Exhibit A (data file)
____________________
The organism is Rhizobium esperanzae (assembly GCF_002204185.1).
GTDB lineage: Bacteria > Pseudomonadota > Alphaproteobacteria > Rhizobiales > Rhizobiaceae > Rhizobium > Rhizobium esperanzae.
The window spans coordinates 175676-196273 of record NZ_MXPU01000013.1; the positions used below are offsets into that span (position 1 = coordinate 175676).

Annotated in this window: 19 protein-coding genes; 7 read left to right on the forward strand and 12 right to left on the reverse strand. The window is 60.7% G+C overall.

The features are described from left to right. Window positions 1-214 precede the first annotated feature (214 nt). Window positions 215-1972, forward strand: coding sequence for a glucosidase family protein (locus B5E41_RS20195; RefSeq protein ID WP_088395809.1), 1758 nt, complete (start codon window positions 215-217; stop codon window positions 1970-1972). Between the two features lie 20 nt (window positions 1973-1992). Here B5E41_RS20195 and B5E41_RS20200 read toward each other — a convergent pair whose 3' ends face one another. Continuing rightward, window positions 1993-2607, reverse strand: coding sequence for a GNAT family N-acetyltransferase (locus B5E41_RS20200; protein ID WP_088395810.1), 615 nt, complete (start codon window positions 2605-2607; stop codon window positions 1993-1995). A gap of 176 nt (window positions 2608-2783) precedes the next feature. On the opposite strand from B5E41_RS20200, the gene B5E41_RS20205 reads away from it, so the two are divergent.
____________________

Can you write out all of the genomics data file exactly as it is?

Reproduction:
The organism is Rhizobium esperanzae (assembly GCF_002204185.1).
GTDB lineage: Bacteria > Pseudomonadota > Alphaproteobacteria > Rhizobiales > Rhizobiaceae > Rhizobium > Rhizobium esperanzae.
The window spans coordinates 175676-196273 of record NZ_MXPU01000013.1; the positions used below are offsets into that span (position 1 = coordinate 175676).

Annotated in this window: 19 protein-coding genes; 7 read left to right on the forward strand and 12 right to left on the reverse strand. The window is 60.7% G+C overall.

The features are described from left to right. Window positions 1-214 precede the first annotated feature (214 nt). Window positions 215-1972, forward strand: coding sequence for a glucosidase family protein (locus B5E41_RS20195; RefSeq protein ID WP_088395809.1), 1758 nt, complete (start codon window positions 215-217; stop codon window positions 1970-1972). Between the two features lie 20 nt (window positions 1973-1992). Here B5E41_RS20195 and B5E41_RS20200 read toward each other — a convergent pair whose 3' ends face one another. Continuing rightward, window positions 1993-2607, reverse strand: coding sequence for a GNAT family N-acetyltransferase (locus B5E41_RS20200; protein ID WP_088395810.1), 615 nt, complete (start codon window positions 2605-2607; stop codon window positions 1993-1995). A gap of 176 nt (window positions 2608-2783) precedes the next feature. On the opposite strand from B5E41_RS20200, the gene B5E41_RS20205 reads away from it, so the two are divergent.